In my line of work the whole issue of patents, idea protection and non–disclosure often arises. Protecting an idea in the early conceptual phase is crucially important. At this point anyone that can get hold of the idea has an equal chance of getting an actual product to market – that is why all my communications with clients and potential clients are considered confidential.
There are some problems with trying too hard to protect your idea,
- It may not be worth protecting
Many ideas are not patentable, as prior art already exists. Non–patentable ideas still have value – great beats good, remarkable beats mediocre. Improving on existing products, or turning old ideas into real products are important functions which need to happen continuously.
- It slows things down
While you are busy building a legal fortress around your idea other people are busy building working versions of theirs. Having a market share and being ahead of everyone else may matter more than having the legal rights to an idea which has passed its sell by date.
- Your idea is out there
When you patent something it becomes public – everyone knows what you are doing. Competitors may be able to do something innovative with your ideas sooner than you can.
- It might not work
It is possible to design around patents. If your competitors can come up with their own innovative ways to compete in the same market then your patent may not win you much in the long run. You can still compete, you can still be the best, but what you do keeps you ahead, not a legal document.
- You have to be able to enforce it
Regardless of what legal protection you have you still need to be able to enforce it. That means legal fees – can your afford to pay for your protection? It is certainly necessary in some cases, but which would you rather do: fight legal battles or make things that matter?
You will need to work hard, you will need to stay ahead, and yes, a competitor might just be better than you at it and there will not be any legal papers to throw at them. There is risk involved no matter how you approach it.
There are so many brilliant ideas out there. You probably already know a couple that will change your industry or the way your work. You probably read about one on a blog last week. Making those ideas real is important.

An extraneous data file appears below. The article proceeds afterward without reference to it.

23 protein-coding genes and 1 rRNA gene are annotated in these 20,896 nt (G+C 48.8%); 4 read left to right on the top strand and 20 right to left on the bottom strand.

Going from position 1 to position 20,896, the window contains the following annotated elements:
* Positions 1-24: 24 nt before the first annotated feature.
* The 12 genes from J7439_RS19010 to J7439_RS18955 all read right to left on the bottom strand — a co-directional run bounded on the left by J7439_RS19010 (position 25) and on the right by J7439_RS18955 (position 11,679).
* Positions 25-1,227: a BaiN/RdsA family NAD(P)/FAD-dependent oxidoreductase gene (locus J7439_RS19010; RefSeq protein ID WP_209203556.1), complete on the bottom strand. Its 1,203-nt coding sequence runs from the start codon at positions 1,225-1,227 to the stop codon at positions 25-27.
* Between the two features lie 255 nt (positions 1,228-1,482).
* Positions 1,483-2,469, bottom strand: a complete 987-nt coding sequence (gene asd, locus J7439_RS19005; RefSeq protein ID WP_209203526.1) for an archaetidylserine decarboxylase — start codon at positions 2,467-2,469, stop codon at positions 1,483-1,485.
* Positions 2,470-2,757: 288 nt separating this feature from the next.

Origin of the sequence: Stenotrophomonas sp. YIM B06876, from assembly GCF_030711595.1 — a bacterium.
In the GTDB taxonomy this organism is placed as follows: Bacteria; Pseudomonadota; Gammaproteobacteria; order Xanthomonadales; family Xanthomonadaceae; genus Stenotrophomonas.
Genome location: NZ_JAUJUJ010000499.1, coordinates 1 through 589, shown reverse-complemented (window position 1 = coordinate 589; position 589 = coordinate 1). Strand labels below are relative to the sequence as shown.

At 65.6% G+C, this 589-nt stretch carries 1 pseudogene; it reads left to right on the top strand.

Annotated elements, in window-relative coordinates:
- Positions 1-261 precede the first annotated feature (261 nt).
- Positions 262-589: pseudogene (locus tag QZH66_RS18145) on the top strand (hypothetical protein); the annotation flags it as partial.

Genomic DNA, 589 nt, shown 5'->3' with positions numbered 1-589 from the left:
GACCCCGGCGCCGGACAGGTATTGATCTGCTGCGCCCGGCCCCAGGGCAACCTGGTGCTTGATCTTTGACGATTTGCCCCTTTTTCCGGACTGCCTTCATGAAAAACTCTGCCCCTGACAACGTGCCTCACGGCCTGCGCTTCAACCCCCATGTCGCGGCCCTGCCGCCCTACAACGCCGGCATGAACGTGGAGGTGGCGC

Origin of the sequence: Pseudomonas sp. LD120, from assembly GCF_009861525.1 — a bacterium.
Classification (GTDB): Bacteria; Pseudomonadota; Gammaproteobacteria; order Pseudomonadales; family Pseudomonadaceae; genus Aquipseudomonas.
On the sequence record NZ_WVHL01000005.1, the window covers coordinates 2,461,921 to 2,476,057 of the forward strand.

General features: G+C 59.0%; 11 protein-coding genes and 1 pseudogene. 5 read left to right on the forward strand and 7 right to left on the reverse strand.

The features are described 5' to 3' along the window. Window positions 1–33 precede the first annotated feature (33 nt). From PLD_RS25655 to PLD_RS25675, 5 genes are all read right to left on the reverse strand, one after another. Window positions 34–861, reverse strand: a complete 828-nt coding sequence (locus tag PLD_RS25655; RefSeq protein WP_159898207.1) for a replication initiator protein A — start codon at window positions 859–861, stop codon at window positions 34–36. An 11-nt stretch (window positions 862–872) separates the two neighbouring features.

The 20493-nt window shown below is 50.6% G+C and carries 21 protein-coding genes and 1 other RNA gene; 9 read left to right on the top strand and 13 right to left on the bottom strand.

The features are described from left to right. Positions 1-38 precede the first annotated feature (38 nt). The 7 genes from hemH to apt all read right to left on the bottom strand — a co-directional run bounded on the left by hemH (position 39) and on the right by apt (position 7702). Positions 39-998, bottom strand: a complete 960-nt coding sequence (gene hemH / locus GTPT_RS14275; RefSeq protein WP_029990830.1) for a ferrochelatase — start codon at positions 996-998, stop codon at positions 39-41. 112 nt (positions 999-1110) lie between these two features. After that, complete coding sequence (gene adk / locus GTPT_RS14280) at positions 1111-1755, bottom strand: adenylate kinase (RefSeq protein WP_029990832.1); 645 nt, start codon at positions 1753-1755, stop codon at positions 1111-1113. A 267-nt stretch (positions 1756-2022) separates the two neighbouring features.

Engineer Simplicity helps companies and people develop ideas into real electronic products. I can help you move your idea from conception through to production. Contact me with your ideas – I will keep them safe and confidential.
Images courtesty of Alexandre Dulaunoy, licensed under a Creative Commons license.
Get the latest posts immediately
or enter your email address:
About this blog
About Engineer Simplicity
Engineer Simplicity specialises in the design and development of electronic products.
We are in the middle of an energy crisis and each of us need to make some dramatic changes to ensure that we have electricity, and that the ...
The advert ends with the line, "The walls between art and engineering exist only in our minds." There are a couple of ways to i...
As engineers we spend a lot of time solving problems. A customer has a problem and it needs to be fixed. The electronic boards you have just...
Electronic design automation tools like OrCAD , PADS and Altium Designer are part of an electronic engineer's day–to–day life. We need...
I was pondering processes while making some tea today. Most of my process pondering these days is inspired by what Sig is doing . I think o...
eWaste is a particularly difficult issue to deal with as it contains many different materials and lots of extremely hazardous substances. I...
Load shedding and Eskom have been on the lips of many South Africans over the past few weeks. We have had some of our worst electrical outag...
Every time information is duplicated there is the possiblity of an error. Let me say that again, every time information is duplicated there ...
Mercury in compact fluorescent tubes (CFLs) is a health hazard and therefore we should not use CFLs....at least that is the false message b...
I am an advocate of making sure that every device consumes as little power as possible at all times. Indicator lights should be off, process...
- March (3)
- November (3)
- October (5)
- September (1)
- August (2)
- July (3)
- June (4)
- May (3)
- April (2)
- March (2)
- February (4)
- January (1)